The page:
Marketo Acquisition Is Complete – What Now?
Date: 24 October 2016 Share on Twitter Share on Facebook
For the past decade, Marketo has been the go-to software for marketing professionals, helping to revolutionize the world of digital marketing through products such as Marketo Revenue Cycle Analytics, and the LaunchPoint app, which help marketing managers learn more about their target customer base, and keep up with the latest browsing trends.
On 17 May 2013, Marketo went public on the NASDAQ stock exchange, with a market capitalization of approximately $724m. By the end of its first day of trading, stocks had risen by more than 50 per cent of their offering price, as buyers flocked to get a piece of this rising star of the tech world.
But just three years later, the company went private once again, following a high-profile acquisition by the American private equity firm Vista Equity Partners, valuing Marketo at a massive $1.79bn – more than twice its IPO value. Under the terms of the deal, each shareholder received a cash payment of $35.32 per share – a 64 per cent bump on the firm’s 9 May closing price – resulting in a huge payday for Marketo management. But CEO Phil Fernandez was quick to state that the deal was not solely driven by dollar signs.
“After careful consideration and deliberation, our Board of Directors unanimously concluded that the sale of Marketo to Vista Equity Partners was in the best interest of Marketo and its shareholders,” he said. “The acquisition will allow Marketo to continue to focus on customer success and to remain the independent category leader, continuing to set the agenda for product innovation and thought leadership for the entire digital marketing industry. It will also enable us to successfully deliver on the bold vision we recently set forth – to give tomorrow’s marketers and the C-suite an ultra-high-scale enterprise platform for customer engagement.”
Fernandez has been true to his word thus far, staying on as CEO and championing the release of a new suite of marketing tools just weeks after the acquisition.
So what now?
For a start, as investors will already be aware, the company can no longer trade as a public company and its NASDAQ listing was suspended on 16 August, the day the acquisition was completed. Vista now owns 100 per cent of Marketo, although it is known for taking a relatively ‘hands-off’ approach to its acquired companies, preferring to simply maintain the existing managerial structures and invest in new growth opportunities.
Vista’s portfolio includes a range of technology and software companies, many of which complement Marketo’s own work. For instance, Mediaocean (acquired by Vista in June 2015), facilitates more than $130bn in advertising spending each year, while TIBCO Software (acquired in September 2014) provides cutting-edge analytics in cloud computing.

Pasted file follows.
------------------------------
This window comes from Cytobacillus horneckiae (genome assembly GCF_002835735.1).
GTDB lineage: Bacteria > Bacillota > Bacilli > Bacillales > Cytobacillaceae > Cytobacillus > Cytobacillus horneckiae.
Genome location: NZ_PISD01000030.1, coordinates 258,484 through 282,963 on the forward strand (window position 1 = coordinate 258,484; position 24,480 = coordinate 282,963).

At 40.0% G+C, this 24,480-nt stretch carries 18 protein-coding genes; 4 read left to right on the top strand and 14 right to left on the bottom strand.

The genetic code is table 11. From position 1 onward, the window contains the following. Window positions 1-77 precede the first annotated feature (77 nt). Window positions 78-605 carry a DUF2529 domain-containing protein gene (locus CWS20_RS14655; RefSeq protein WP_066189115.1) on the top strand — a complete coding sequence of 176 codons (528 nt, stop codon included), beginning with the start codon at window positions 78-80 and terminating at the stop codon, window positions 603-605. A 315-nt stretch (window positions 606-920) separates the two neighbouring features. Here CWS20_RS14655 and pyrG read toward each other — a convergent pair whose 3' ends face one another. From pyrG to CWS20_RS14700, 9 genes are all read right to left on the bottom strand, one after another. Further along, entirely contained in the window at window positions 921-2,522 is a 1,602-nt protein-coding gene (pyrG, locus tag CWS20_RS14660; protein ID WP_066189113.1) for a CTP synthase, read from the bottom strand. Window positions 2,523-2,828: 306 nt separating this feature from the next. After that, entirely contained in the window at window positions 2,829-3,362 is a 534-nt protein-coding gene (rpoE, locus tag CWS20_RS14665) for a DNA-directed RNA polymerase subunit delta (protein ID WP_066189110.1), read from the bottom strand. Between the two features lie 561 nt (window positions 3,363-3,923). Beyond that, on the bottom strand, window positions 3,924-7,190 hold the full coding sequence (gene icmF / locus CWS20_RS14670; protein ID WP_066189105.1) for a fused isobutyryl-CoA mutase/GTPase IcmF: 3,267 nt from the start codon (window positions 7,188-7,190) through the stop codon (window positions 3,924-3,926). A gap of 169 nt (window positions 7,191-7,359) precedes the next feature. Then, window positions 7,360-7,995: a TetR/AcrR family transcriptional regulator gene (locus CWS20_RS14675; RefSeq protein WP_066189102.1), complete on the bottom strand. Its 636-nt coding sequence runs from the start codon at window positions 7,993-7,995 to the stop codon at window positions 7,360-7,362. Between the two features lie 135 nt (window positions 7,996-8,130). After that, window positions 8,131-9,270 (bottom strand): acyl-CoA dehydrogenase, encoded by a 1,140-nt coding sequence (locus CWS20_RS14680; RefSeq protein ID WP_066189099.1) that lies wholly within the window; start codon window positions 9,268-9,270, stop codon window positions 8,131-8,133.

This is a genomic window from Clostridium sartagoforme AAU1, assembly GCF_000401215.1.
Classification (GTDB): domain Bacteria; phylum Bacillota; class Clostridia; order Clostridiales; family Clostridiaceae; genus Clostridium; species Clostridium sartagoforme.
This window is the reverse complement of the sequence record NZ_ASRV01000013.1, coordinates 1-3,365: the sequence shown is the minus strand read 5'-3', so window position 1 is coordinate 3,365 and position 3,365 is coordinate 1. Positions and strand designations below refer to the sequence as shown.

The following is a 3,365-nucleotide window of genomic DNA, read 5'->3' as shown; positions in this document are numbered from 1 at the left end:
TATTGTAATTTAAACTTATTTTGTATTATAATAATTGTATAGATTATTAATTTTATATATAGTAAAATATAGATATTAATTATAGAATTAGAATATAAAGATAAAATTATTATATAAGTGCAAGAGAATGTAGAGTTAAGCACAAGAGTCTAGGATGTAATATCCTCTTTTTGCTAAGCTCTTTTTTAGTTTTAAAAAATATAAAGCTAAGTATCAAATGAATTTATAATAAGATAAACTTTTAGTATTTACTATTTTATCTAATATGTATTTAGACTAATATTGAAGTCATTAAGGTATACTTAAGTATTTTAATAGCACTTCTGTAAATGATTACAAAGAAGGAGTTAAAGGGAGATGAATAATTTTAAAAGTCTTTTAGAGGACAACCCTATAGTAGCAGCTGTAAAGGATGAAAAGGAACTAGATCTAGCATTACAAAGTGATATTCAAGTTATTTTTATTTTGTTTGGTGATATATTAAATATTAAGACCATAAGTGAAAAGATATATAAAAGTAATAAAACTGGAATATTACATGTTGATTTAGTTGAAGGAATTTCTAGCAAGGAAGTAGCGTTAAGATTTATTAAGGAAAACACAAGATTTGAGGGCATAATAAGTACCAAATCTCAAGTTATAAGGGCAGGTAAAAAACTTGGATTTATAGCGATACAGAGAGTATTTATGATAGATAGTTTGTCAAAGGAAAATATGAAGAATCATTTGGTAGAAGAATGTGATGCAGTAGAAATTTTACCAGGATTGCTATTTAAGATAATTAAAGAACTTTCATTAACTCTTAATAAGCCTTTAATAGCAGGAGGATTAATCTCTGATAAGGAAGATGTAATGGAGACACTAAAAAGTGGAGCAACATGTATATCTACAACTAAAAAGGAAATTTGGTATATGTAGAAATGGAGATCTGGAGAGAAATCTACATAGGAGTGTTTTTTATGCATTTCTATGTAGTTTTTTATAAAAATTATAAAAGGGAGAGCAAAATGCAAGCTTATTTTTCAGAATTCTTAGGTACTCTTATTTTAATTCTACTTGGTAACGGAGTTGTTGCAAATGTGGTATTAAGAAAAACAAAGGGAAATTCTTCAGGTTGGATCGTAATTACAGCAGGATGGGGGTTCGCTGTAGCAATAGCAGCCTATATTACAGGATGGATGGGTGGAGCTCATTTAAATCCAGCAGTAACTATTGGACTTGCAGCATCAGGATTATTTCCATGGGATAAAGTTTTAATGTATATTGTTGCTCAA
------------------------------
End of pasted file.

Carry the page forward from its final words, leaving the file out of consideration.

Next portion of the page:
“We see significant value in Marketo’s ability to enable organisations to increase digital intimacy and lifetime value with their customers and consumers leveraging the Marketo Marketing Platform,” said Brian Sheth, co-founder and president of Vista. “We are aligned with Marketo’s vision to lead the market in digital marketing transformation, and we’re thrilled to work with the management team to help Marketo reach its full potential.”
This “full potential” may include a new focus on event management – Marketo’s vast customer base and brand recognition would give it an instant leg-up in this lucrative sector, particularly when paired with the eventing expertise of Vista stablemates Lanyon, Active Network, and TIBCO. Or it could involve a foray into the world of mobile technology, an increasingly important revenue stream for marketing professionals. It is no coincidence that Marketo’s first post-acquisition products include an SMS solution and ‘program tokens’ which use QR codes and API-testing for mobiles. Alternatively, Vista may wish to simply expand Marketo’s reach into non-US markets. In early September, the company hired tech veteran Bill Binch in the newly-created role of managing director for Australia and New Zealand, where he will be tasked with growing the company’s regional presence.
One thing is certain – Marketo is not likely to go public ever again. Vista has a long track record of holding on to its investments, and in 16 years of operation, it has only sold two of its companies (BigMachines, which was sold to Oracle in late 2013, and Microedge, which was sold to Blackbaud in September 2014). With a remit to invest in high-growth companies in the innovative tech sector, the chances are that Vista has big plans for Marketo. We will all just have to wait and see what they are.